1

I have access to a system where two users have an UID 0:

host:~ # cat -n /etc/passwd | grep -E "root|testuser"
     1  root:x:0:0:root:/root:/bin/bash
    31  testuser:x:0:0:testuser:/root/testuser:/bin/bash
host:~ #

For example this often causes a behavior where I SSH(key-based auth) into this system with user name testuser and I'm identified as root:

host:~ # id
uid=0(root) gid=0(root) groups=0(root)
host:~ # ls -ld /root/testuser
drwxr-xr-x 3 root root 352 Jan 25 01:02 /root/testuser
host:~ #
host:~ # ls -ld /root/testuser/.ssh/
drwx------ 2 root root 80 Nov 18 15:38 /root/testuser/.ssh/
host:~ # 

However, in the middle of the login session I'm sometimes identified as testuser:

host:~ # ls -ld /root/testuser
drwxr-xr-x 3 testuser root 352 Dec 16 18:39 /root/testuser
host:~ #

This doesn't bother me, but I'm puzzled how is it possible that I can always SSH into this machine as a testuser while such duplicated UIDs setup should also mess up the ownership of the /root/testuser/.ssh/ directory and /root/testuser/.ssh/authorized_keys file.

  • 1
    Instead of giving two users uid 0, I'd strongly recommend having only root as uid 0, giving each of the administrators their own uid, and adding them to groups and sudoers (allowrd to execute as root) as appropriate. – dirkt Jan 25 '17 at 9:21
5

There is no such thing as “multiple users have a same UID”. A UID identifies a user. Same UID, same user.

What you have created is two different ways for the same user to log in. The user is UID 0. UID 0 can log in under the name root, with the password defined in the root entry of /etc/shadow, and when those credentials are used the HOME environment variable is set to /root and the program /bin/bash runs. UID 0 can also log in under the name testuser, with the password defined in the testuser entry of /etc/shadow, and when those credentials are used the HOME environment variable is set to /root/testuser and the program /bin/bash runs.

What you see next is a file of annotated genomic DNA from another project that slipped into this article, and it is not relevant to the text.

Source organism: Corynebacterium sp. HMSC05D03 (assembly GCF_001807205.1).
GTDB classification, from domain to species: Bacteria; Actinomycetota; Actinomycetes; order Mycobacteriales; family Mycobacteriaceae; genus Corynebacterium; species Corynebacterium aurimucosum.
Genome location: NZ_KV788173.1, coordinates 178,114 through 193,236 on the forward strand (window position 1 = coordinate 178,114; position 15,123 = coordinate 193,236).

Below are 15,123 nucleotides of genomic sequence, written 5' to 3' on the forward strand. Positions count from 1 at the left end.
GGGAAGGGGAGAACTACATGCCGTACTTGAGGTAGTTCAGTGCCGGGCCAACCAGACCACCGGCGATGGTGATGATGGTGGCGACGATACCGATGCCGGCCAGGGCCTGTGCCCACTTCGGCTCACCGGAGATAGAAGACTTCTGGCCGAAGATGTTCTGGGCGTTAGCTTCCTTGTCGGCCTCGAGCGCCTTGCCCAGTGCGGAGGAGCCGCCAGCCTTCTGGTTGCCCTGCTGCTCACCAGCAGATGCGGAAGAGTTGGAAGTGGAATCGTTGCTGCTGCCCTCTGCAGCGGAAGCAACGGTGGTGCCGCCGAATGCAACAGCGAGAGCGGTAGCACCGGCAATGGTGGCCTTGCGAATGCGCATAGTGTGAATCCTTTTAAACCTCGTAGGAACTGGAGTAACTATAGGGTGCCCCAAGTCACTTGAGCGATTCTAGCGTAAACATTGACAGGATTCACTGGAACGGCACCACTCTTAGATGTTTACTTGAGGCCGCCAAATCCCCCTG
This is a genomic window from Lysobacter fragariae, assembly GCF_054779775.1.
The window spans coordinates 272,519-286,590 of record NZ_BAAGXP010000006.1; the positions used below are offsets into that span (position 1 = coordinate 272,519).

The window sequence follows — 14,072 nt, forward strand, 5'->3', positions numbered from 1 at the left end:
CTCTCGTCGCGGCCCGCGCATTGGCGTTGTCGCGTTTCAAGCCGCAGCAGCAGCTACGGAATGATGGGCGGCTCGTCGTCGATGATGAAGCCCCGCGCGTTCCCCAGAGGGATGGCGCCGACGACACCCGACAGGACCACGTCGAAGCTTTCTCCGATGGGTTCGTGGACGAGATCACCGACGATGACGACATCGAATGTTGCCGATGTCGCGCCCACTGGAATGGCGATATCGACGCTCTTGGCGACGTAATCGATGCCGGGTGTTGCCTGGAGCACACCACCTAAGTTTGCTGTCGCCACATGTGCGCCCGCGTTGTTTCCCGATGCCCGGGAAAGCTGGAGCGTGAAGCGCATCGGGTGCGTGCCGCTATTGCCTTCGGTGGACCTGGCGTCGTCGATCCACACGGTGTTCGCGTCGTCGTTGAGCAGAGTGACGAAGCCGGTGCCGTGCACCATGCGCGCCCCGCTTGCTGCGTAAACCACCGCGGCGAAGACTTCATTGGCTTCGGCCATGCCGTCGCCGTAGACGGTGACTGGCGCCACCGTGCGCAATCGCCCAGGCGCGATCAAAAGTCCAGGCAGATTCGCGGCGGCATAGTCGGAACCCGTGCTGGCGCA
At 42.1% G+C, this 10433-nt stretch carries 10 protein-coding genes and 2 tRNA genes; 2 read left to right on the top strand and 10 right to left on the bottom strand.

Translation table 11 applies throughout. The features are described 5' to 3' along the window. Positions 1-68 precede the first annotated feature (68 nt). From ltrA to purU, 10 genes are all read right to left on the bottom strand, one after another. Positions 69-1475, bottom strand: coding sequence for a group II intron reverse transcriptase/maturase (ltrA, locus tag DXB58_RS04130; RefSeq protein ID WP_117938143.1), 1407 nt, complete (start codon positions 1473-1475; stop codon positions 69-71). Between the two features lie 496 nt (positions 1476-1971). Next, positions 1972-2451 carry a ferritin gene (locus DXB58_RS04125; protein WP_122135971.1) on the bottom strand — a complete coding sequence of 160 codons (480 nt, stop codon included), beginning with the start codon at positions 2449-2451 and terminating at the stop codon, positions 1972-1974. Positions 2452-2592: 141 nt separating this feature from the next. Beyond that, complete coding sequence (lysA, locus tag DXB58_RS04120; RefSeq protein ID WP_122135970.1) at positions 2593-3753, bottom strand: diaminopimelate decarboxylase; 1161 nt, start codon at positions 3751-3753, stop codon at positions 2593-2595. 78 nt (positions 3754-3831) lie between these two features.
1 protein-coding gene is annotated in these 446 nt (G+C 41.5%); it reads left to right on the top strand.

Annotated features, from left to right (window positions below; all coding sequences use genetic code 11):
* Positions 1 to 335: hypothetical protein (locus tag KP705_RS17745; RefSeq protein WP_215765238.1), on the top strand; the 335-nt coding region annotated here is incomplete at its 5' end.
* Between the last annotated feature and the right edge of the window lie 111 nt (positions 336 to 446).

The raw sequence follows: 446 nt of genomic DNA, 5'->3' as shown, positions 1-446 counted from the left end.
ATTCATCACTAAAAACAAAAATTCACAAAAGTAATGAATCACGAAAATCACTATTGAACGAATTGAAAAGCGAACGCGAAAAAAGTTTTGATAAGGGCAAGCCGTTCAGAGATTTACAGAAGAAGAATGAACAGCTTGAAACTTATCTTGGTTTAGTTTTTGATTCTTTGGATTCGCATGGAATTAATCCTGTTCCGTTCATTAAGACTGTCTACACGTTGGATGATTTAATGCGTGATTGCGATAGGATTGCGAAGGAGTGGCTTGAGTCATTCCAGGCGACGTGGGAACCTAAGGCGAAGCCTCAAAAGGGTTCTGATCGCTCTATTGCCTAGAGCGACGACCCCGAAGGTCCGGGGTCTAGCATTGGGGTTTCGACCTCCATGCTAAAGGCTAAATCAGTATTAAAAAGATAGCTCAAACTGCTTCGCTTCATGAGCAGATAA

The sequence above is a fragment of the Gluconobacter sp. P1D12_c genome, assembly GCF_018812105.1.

The kernel only knows about the user ID, not about the user name. The filesystem only stores the user ID, not the user names. User names are not used for access control to system objects such as files and processes. Most programs convert user IDs to user names when they need to display information involving a user, and from user names to user IDs when they need to implement some policy involving a user.

The files you looked at belong to user 0. When you run ls, it receives the information that the file's owner is 0, and it retrieves the information about user 0 in order to display it in a more friendly way. This normally returns the first entry in /etc/passwd, I can't explain why you're seeing testuser occasionally.

Many tools implicitly assume that there is a one-to-one correspondence between user names and user IDs, so the behavior if a user has multiple names is not always optimal. You aren't really supposed to do this; it'll mostly work but you need to be prepared to cope with the occasional oddity.

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